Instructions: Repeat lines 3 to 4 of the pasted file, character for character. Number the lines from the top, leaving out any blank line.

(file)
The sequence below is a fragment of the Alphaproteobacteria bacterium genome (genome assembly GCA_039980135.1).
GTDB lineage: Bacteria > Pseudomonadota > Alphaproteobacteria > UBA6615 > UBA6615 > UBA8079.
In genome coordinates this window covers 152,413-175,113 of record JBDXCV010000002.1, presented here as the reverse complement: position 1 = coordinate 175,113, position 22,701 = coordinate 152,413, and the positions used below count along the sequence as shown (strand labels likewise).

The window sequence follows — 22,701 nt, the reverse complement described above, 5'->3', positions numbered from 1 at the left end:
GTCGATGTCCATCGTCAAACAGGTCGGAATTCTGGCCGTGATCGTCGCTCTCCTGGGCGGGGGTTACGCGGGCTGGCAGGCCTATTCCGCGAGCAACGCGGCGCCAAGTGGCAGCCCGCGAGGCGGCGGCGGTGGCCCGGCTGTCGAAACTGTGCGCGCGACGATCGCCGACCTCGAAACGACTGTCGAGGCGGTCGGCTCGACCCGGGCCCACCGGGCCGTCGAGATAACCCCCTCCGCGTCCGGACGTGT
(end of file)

In genome coordinates this window covers 152,413-175,113 of record JBDXCV010000002.1, presented here as the reverse complement: position 1 = coordinate 175,113, position 22,701 = coordinate 152,413, and the positions used below count along the sequence as shown (strand labels likewise).

The window sequence follows — 22,701 nt, the reverse complement described above, 5'->3', positions numbered from 1 at the left end: